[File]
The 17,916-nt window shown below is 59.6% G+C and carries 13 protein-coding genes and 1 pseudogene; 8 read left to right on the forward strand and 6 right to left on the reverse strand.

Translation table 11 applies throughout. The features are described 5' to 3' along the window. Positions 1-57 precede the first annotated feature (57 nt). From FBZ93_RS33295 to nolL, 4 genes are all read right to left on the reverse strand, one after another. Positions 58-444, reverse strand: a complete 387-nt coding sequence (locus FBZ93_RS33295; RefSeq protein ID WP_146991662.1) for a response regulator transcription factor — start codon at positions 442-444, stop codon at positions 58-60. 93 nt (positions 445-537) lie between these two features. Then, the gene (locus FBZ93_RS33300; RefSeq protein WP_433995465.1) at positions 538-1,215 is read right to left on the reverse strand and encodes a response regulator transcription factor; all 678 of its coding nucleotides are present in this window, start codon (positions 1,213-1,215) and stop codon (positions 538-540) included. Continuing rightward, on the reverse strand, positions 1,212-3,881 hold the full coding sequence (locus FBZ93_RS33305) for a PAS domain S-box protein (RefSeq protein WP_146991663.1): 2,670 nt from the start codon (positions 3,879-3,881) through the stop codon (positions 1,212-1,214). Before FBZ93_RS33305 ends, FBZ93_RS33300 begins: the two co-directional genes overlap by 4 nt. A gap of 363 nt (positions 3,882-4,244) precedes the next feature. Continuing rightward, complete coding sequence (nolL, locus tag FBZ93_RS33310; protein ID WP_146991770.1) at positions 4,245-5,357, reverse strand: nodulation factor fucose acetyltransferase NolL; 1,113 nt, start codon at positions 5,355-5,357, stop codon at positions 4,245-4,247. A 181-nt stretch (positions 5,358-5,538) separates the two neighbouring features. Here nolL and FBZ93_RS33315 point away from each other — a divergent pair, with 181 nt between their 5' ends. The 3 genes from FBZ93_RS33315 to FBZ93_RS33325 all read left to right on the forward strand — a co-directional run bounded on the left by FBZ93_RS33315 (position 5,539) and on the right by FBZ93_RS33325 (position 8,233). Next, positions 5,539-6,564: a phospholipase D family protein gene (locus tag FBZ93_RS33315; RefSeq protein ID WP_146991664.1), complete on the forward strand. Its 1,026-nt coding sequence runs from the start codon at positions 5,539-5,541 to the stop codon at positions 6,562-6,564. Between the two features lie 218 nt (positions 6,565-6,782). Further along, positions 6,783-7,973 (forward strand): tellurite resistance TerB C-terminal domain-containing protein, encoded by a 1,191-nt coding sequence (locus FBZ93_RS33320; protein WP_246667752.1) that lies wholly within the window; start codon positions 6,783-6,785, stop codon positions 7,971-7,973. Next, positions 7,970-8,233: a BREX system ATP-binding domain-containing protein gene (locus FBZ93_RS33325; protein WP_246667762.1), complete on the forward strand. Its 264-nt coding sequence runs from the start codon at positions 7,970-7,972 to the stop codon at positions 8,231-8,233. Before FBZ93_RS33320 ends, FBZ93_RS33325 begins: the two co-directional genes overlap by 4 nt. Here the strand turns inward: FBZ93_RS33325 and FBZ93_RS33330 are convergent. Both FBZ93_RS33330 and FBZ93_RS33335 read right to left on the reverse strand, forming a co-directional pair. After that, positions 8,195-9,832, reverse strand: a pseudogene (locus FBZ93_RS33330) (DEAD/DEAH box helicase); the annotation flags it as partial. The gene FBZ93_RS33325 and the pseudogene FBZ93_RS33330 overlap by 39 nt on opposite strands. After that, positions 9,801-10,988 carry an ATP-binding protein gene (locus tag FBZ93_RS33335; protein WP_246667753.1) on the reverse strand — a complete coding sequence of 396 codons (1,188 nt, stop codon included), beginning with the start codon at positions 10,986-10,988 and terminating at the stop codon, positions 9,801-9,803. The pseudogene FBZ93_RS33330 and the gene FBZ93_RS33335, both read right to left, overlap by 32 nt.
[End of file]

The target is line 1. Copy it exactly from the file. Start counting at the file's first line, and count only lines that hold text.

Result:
The 17,916-nt window shown below is 59.6% G+C and carries 13 protein-coding genes and 1 pseudogene; 8 read left to right on the forward strand and 6 right to left on the reverse strand.